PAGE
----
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all words: Katie Glanz
all (very necessary) photos: Katherine Gaines

This show was a deliciously sinful Valentine’s Day crumpet. If you haven’t heard of Emilie Autumn, the following is the best description I can offer. However, it will not do her justice. Should you ever have the opportunity to see her perform, do it, unless, for some reason you don’t want to enjoy an evening of burlesque dancing, electric violin, weapons, and flirtatious jokes about sex and death and ABC tea and cookies.

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Emilie Autumn has an interesting history, a history befitting a glam rockstar. She has the looks of a ghostly little fairy and is an extremely talented violinist. She has also toured with Courtney Love as a back-up signer and has recorded violin and vocals for Billy Corgan. And, she has um, street cred. She is tough; she’s been institutionalized for bipolar disorder and has written about her struggles with mental illness in an autobiography entitled, The Asylum for Wayward Victorian Girls. She seems to have it all. She’s pretty, Thank God, talented, and has pioneered a unique sound and style she calls “Psychotic Vaudeville Burlesque.”

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So of course I was looking forward to seeing this show.

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I had never seen Rock and Roll Hotel so packed full. Full of gothy Virginians and tweens. I’m not complaining, this seemed totally appropriate, and I thoroughly enjoyed my little chat with a father and his dolled-up teen daughter, who by the way, was accessorized to the teeth with Nightmare Before Christmas paraphernalia, and had the cutest Manic Panic red hair ever.

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We all waited in a ridiculously long line, and ended up being let in a few minutes late. The show had already started, and E. A. as Emilie Autumn is affectionately referred to by her fans, had taken the stage. She was accompanied by her very sexy and very scantily clad partners, the “Bloody Crumpets,” Naughty Veronica, Captain Maggot, and the Blessed Contessa. All of the ladies were decked out in Victorian-esque burlesque garb and were brandishing blood-covered knives. Just your standard “Victoriandustrial” rock show.

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Autumn started out with “I Want My Innocence Back” and “Liar,” both songs off her rereleased 2009 album Opheliac. These were interesting tunes, and very characteristic of Autumn’s industrial/cabaret style.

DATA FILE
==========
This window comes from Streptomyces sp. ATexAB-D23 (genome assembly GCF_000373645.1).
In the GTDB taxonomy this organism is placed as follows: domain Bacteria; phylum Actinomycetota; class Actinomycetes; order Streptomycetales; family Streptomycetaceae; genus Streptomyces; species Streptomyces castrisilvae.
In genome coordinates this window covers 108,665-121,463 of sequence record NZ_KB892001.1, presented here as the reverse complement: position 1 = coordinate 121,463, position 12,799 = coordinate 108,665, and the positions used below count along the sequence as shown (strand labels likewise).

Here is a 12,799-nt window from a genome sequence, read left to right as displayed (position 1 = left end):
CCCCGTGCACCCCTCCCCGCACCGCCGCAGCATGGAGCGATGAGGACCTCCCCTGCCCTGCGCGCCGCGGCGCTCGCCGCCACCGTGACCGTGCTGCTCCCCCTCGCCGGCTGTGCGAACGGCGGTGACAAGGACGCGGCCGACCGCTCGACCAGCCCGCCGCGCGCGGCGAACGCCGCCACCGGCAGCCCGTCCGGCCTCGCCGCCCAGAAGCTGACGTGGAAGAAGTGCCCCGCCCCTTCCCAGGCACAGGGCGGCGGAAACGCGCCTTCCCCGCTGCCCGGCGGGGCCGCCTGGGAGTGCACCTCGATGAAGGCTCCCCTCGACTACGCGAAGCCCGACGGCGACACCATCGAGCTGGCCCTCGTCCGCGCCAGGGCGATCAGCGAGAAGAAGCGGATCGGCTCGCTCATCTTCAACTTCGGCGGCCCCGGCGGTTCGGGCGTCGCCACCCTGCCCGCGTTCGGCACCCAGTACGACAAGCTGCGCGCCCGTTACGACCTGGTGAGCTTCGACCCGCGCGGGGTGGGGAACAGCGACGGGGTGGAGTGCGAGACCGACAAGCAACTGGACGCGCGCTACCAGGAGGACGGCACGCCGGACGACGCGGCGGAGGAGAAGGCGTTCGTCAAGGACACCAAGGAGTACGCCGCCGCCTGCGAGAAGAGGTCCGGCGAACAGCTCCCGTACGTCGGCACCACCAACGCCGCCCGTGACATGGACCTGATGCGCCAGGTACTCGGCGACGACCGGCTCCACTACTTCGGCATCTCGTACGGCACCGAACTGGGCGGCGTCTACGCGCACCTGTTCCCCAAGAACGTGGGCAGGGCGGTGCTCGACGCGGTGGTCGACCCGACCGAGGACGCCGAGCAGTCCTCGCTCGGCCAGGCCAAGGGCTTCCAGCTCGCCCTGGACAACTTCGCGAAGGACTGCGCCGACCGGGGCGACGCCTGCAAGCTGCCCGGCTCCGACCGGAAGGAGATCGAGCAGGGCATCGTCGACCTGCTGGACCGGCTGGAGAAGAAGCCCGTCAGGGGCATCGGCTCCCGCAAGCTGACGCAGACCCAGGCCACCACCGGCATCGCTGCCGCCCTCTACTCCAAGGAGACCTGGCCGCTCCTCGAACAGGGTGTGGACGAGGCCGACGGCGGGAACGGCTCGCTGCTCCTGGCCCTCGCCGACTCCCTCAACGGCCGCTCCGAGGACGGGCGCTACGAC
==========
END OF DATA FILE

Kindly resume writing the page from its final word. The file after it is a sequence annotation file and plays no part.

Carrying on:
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The evening progressed with sexual innuendoes, implied cannibalism, and a pseudo strip-tease. In keeping with the spirit of burlesque, I don’t want to give it all away, best to keep some things to the imagination. There was an interesting “Rat Game” which had very little to do with rats…and everything to do with “corrupting” an audience member.

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We were treated to a very impressive electric violin solo, a piece Emilie said would be retired after that night. This was Emilie’s rock statement- to prove that “violin is the new guitar.”

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Then a curious thing happened. “Bohemian Rhapsody.” Now, when “Bohemian Rhapsody,” happens I typically like to be a few beers in and surrounded by close friends with greasy hair and university hoodies. This Emilie Autumn rendition was a little different.

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It was cool, unusual, and clever, and included a remixed background track and an electric violin solo. But, this wasn’t my favorite moment of the night. I guess I’m a traditionalist when it comes to anything involving Freddie Mercury. I don’t think I would be impressed by any non-Freddie version of this so oft covered song.  Some things are just too sacred to be touched.

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Emilie and her dancing ladies said good night and tromped off stage around ten thirty. Autumn returned only moments later to perform the encore “Thank God I’m Pretty.” Yep, this song pretty much sums it up. Emilie Autumn is seriously gifted. She has an eye for unique gothy style, mad violinist skills, and a knack for knowing what kids these days want in the way of angsty music.

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All that said, it is true, given her striking beauty, people will probably always question her creations and abilities. Could she really have been so successful if she was…unattractive? I’m not sure and I don’t really want to dwell on it, but as a woman, feminist, and a fan of evil tea and cookies, I’d like to think so.

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